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Wronged by Legal System, He's Making Law a Career

June 02, 2002|DAVID FOSTER | ASSOCIATED PRESS

Imprisoned for 10 years for a rape he didn't commit, Anthony Robinson is uniquely qualified for a career in law.

He enrolled last August at the Thurgood Marshall School of Law at Texas Southern University, where he quickly became "our celeb first-year law student," says the dean, John Brittain.

Robinson is surprisingly committed to a legal system that wronged him, and he has insights that few law students can match, the dean says.

"They say a person who's been in the joint can tell a guilty person real quick," Brittain says.

In 1986, Robinson was picking up a car for a friend at the University of Houston when police arrested him, saying he matched the description that a rape victim had given of her attacker: a black man with a mustache, wearing a plaid shirt.

Robinson had a plaid shirt but no mustache, but the victim's identification of him was enough for the jury. He was convicted of rape in 1987 and sentenced to 27 years in prison.

Proclaiming his innocence from the start, Robinson could not prove it until he was paroled in 1997, after a decade behind bars. Then, he worked day-labor jobs to save up for a lawyer and a $1,800 DNA test.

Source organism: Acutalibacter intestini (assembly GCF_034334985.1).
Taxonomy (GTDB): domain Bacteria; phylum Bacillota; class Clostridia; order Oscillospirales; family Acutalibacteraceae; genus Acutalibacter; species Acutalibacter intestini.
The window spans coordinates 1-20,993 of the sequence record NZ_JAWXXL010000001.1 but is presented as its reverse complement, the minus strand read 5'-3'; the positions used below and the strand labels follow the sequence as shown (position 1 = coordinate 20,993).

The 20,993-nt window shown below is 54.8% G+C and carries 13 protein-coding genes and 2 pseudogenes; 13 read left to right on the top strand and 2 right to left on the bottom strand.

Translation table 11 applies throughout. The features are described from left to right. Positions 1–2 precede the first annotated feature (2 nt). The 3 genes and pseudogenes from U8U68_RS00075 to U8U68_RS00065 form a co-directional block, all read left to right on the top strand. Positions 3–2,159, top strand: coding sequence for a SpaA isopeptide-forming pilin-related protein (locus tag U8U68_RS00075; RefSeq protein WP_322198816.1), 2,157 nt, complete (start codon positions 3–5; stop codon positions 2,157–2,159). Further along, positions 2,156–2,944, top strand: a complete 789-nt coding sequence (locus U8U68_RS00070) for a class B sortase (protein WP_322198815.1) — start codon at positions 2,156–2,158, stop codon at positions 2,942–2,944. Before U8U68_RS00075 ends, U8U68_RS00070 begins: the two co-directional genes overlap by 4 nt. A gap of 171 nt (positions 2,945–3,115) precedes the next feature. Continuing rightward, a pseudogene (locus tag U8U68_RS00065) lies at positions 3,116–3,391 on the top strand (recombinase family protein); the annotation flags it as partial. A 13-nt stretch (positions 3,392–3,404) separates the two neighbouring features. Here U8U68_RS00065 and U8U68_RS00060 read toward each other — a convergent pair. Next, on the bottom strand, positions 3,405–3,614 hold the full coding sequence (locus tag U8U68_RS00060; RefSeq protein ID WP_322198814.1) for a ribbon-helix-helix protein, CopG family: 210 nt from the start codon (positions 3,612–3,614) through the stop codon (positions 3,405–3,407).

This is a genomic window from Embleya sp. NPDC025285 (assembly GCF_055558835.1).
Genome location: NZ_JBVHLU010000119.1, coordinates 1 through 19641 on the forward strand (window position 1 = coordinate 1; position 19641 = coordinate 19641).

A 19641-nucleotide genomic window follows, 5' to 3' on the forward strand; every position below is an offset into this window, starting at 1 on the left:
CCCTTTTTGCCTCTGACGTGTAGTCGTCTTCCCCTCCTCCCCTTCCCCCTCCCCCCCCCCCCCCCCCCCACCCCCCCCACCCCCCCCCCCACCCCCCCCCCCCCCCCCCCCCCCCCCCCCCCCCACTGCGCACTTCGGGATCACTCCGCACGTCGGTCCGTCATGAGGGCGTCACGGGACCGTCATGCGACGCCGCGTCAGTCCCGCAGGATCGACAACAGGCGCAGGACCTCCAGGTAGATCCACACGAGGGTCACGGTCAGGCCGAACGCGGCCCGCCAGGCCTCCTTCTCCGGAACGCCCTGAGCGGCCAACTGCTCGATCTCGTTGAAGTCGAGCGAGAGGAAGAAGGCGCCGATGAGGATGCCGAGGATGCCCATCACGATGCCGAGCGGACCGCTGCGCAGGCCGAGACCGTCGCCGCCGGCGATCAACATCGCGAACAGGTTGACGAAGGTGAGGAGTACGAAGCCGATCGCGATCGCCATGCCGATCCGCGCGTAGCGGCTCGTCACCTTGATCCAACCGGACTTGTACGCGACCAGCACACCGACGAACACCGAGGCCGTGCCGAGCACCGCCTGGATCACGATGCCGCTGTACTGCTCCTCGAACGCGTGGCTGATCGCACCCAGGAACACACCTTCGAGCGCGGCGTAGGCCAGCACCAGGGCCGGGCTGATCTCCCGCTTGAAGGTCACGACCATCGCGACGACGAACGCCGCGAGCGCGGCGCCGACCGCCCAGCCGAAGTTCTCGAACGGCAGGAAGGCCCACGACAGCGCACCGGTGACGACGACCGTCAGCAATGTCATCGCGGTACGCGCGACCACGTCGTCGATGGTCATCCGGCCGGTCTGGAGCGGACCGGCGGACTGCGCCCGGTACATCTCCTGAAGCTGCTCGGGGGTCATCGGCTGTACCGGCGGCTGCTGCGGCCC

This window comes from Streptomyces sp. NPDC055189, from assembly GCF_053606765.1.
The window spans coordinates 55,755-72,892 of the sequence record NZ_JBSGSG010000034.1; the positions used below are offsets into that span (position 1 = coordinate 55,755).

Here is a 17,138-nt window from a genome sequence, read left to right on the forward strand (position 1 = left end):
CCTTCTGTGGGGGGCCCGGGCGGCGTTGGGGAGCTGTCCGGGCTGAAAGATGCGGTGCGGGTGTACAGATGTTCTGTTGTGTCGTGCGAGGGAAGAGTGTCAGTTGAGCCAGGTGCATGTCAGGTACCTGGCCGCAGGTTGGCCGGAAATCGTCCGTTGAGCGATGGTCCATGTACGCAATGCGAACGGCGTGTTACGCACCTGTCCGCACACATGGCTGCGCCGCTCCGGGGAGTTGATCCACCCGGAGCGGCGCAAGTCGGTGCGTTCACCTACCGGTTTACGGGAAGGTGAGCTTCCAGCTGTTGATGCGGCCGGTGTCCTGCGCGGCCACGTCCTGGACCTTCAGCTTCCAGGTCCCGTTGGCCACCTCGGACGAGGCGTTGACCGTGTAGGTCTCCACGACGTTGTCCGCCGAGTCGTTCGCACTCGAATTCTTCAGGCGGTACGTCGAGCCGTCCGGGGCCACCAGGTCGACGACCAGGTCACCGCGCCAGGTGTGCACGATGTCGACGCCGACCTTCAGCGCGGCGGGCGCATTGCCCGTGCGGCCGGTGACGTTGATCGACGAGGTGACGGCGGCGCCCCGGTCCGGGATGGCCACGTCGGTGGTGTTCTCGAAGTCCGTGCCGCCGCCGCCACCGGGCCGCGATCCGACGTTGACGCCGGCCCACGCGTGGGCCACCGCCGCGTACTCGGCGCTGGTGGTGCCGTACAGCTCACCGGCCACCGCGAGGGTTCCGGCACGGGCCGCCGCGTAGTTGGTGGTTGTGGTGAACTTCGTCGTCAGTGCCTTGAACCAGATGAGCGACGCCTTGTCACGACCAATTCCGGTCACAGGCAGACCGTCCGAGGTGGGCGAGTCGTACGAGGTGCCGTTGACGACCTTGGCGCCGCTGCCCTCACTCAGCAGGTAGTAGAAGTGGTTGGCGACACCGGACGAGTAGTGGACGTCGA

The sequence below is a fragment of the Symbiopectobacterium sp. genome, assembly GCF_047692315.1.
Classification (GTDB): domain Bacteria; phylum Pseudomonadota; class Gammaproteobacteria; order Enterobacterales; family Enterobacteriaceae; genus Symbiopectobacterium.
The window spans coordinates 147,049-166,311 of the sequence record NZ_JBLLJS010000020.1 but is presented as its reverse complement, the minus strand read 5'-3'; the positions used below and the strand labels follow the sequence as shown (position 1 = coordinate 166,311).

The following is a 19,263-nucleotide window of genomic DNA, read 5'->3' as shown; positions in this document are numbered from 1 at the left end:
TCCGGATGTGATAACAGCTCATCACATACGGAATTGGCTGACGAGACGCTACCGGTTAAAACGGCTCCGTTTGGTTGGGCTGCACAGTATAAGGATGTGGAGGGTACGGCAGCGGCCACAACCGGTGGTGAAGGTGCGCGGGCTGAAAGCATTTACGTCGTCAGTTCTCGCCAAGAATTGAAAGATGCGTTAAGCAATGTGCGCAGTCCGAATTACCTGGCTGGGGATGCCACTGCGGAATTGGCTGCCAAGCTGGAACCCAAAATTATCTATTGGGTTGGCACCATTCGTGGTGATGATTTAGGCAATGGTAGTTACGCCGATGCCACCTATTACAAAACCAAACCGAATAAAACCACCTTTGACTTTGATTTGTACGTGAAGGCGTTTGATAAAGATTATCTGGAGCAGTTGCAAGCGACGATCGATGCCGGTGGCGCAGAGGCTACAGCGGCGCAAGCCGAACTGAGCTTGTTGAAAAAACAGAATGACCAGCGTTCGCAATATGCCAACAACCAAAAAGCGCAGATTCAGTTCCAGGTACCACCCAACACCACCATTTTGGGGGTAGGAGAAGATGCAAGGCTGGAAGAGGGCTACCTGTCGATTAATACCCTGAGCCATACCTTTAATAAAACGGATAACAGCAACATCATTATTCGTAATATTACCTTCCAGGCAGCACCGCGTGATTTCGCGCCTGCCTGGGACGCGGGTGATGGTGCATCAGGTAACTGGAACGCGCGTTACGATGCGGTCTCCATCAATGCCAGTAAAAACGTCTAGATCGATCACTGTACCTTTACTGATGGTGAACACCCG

The test showed his semen did not match evidence collected from the crime scene, which led the state to conduct its own test, with the same results. He was pardoned in November 2000 by then-Gov. George W. Bush.

Robinson received $250,000 in compensation from the state, but it could not restore the lost years. At age 40, the college graduate and former Army lieutenant is keenly aware of the opportunities that have passed him by.

"Most of my college classmates have gone on to have children and careers," he says. "They acquired those things that you do when you're young and ambitious."

He hopes that a legal career will help him address a disturbing gap between the theory and practice of law.

"If justice were truly the objective of the prosecution, then how do things like this occur?" Robinson asks. "The old maxim that 10 guilties should go free rather than one innocent be convicted, does not drive the prosecutorial mind-set.

"How can it serve the ends of justice when the innocent are punished and the guilty are allowed to go free? There are some inconsistencies between what we believe and what we actually do."

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